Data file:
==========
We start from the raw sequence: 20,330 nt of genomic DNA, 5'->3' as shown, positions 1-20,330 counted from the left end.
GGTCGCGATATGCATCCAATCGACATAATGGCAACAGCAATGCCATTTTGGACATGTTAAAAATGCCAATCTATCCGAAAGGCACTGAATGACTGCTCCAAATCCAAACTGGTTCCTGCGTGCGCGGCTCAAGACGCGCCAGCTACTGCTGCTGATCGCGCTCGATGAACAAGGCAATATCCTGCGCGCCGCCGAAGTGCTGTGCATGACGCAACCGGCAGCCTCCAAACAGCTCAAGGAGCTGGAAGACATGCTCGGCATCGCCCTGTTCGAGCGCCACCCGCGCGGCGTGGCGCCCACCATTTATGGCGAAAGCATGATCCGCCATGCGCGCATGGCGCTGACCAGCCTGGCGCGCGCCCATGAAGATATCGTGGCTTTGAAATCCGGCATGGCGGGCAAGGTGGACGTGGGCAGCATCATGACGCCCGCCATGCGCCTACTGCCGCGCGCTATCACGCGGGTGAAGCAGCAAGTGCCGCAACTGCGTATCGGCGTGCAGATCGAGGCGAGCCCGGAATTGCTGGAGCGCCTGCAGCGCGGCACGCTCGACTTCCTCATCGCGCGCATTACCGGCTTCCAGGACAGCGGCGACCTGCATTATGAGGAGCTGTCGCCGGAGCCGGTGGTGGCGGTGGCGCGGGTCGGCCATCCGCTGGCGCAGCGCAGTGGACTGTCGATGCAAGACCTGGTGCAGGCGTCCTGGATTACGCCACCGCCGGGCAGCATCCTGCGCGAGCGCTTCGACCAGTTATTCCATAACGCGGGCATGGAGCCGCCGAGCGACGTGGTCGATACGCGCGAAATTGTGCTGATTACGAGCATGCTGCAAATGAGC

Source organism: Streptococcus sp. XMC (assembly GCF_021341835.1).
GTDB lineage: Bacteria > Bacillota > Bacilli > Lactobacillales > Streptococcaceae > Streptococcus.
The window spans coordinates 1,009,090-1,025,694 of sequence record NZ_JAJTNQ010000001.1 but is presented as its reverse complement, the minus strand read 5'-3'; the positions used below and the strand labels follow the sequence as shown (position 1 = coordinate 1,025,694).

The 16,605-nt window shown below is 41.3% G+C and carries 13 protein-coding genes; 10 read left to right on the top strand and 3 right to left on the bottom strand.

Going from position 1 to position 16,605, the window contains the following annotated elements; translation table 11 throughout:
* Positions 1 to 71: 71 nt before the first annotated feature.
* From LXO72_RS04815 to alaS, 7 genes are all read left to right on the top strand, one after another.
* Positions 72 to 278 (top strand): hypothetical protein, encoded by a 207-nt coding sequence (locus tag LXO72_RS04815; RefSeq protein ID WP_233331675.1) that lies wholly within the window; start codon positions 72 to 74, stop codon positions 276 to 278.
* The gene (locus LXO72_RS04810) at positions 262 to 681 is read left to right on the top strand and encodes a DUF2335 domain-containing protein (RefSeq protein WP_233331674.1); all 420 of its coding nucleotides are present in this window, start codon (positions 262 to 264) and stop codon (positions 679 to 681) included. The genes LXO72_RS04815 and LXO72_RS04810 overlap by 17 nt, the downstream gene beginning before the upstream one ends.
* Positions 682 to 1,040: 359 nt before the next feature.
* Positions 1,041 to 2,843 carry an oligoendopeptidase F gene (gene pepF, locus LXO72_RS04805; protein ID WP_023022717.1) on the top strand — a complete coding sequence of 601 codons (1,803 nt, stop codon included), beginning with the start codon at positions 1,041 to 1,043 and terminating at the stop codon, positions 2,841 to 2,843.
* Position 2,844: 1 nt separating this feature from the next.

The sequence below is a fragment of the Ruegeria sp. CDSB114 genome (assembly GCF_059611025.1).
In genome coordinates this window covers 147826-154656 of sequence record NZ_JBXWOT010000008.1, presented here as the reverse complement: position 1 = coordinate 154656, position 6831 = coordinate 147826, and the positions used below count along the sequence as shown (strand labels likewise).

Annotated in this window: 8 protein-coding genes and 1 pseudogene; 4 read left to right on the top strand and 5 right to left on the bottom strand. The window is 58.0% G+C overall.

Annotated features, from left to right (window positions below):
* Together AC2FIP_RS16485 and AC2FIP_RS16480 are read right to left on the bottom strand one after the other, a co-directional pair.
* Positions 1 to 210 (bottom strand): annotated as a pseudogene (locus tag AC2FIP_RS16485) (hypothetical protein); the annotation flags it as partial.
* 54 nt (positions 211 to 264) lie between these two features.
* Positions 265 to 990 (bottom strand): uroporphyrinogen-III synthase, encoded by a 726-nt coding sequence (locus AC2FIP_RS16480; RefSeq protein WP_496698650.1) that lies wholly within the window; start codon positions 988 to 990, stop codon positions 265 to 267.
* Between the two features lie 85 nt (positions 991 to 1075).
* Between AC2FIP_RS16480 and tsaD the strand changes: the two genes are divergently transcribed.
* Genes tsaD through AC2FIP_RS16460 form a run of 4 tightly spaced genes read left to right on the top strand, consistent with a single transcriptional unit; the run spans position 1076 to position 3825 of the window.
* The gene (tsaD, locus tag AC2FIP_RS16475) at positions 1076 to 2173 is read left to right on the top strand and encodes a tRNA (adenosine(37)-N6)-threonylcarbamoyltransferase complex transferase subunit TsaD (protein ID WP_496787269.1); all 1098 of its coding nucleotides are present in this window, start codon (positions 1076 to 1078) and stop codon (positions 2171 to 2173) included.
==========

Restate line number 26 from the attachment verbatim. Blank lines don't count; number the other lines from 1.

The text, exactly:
* The gene (tsaD, locus tag AC2FIP_RS16475) at positions 1076 to 2173 is read left to right on the top strand and encodes a tRNA (adenosine(37)-N6)-threonylcarbamoyltransferase complex transferase subunit TsaD (protein ID WP_496787269.1); all 1098 of its coding nucleotides are present in this window, start codon (positions 1076 to 1078) and stop codon (positions 2171 to 2173) included.